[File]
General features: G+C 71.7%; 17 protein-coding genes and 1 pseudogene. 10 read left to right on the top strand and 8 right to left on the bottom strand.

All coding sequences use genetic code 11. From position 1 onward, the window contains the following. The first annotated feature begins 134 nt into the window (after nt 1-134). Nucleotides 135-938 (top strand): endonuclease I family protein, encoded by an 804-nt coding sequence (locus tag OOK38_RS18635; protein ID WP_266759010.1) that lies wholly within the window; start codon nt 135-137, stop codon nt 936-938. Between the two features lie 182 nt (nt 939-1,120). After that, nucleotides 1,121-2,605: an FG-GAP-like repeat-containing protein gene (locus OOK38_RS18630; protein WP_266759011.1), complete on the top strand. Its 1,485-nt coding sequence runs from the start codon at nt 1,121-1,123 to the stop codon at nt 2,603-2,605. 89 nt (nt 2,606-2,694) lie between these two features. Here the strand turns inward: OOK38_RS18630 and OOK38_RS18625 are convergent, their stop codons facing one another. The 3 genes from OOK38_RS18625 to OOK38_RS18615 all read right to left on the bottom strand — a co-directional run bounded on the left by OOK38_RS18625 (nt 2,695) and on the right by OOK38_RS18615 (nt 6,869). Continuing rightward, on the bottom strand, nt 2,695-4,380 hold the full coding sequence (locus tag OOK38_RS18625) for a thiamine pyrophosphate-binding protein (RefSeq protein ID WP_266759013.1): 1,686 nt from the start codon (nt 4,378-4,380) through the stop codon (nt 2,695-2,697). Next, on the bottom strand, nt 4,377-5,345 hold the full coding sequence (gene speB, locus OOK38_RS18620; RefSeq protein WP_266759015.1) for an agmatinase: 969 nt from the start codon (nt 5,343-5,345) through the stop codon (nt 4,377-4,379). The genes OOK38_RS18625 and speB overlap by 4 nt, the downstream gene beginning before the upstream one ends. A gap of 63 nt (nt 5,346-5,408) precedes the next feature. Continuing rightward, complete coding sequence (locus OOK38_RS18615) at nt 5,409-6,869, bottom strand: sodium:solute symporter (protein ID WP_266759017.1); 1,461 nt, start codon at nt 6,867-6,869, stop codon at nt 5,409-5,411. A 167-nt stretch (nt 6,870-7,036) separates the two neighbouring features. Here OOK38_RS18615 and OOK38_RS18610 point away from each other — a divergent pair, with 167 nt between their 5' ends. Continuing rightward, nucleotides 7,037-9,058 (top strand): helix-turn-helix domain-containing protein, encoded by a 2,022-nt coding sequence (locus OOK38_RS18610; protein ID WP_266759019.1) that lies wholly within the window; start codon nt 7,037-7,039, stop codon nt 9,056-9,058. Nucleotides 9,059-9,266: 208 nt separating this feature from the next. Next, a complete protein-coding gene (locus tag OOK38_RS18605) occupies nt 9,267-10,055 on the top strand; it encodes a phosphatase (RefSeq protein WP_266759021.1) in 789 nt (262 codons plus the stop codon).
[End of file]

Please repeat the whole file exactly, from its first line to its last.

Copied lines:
General features: G+C 71.7%; 17 protein-coding genes and 1 pseudogene. 10 read left to right on the top strand and 8 right to left on the bottom strand.

All coding sequences use genetic code 11. From position 1 onward, the window contains the following. The first annotated feature begins 134 nt into the window (after nt 1-134). Nucleotides 135-938 (top strand): endonuclease I family protein, encoded by an 804-nt coding sequence (locus tag OOK38_RS18635; protein ID WP_266759010.1) that lies wholly within the window; start codon nt 135-137, stop codon nt 936-938. Between the two features lie 182 nt (nt 939-1,120). After that, nucleotides 1,121-2,605: an FG-GAP-like repeat-containing protein gene (locus OOK38_RS18630; protein WP_266759011.1), complete on the top strand. Its 1,485-nt coding sequence runs from the start codon at nt 1,121-1,123 to the stop codon at nt 2,603-2,605. 89 nt (nt 2,606-2,694) lie between these two features. Here the strand turns inward: OOK38_RS18630 and OOK38_RS18625 are convergent, their stop codons facing one another. The 3 genes from OOK38_RS18625 to OOK38_RS18615 all read right to left on the bottom strand — a co-directional run bounded on the left by OOK38_RS18625 (nt 2,695) and on the right by OOK38_RS18615 (nt 6,869). Continuing rightward, on the bottom strand, nt 2,695-4,380 hold the full coding sequence (locus tag OOK38_RS18625) for a thiamine pyrophosphate-binding protein (RefSeq protein ID WP_266759013.1): 1,686 nt from the start codon (nt 4,378-4,380) through the stop codon (nt 2,695-2,697). Next, on the bottom strand, nt 4,377-5,345 hold the full coding sequence (gene speB, locus OOK38_RS18620; RefSeq protein WP_266759015.1) for an agmatinase: 969 nt from the start codon (nt 5,343-5,345) through the stop codon (nt 4,377-4,379). The genes OOK38_RS18625 and speB overlap by 4 nt, the downstream gene beginning before the upstream one ends. A gap of 63 nt (nt 5,346-5,408) precedes the next feature. Continuing rightward, complete coding sequence (locus OOK38_RS18615) at nt 5,409-6,869, bottom strand: sodium:solute symporter (protein ID WP_266759017.1); 1,461 nt, start codon at nt 6,867-6,869, stop codon at nt 5,409-5,411. A 167-nt stretch (nt 6,870-7,036) separates the two neighbouring features. Here OOK38_RS18615 and OOK38_RS18610 point away from each other — a divergent pair, with 167 nt between their 5' ends. Continuing rightward, nucleotides 7,037-9,058 (top strand): helix-turn-helix domain-containing protein, encoded by a 2,022-nt coding sequence (locus OOK38_RS18610; protein ID WP_266759019.1) that lies wholly within the window; start codon nt 7,037-7,039, stop codon nt 9,056-9,058. Nucleotides 9,059-9,266: 208 nt separating this feature from the next. Next, a complete protein-coding gene (locus tag OOK38_RS18605) occupies nt 9,267-10,055 on the top strand; it encodes a phosphatase (RefSeq protein WP_266759021.1) in 789 nt (262 codons plus the stop codon).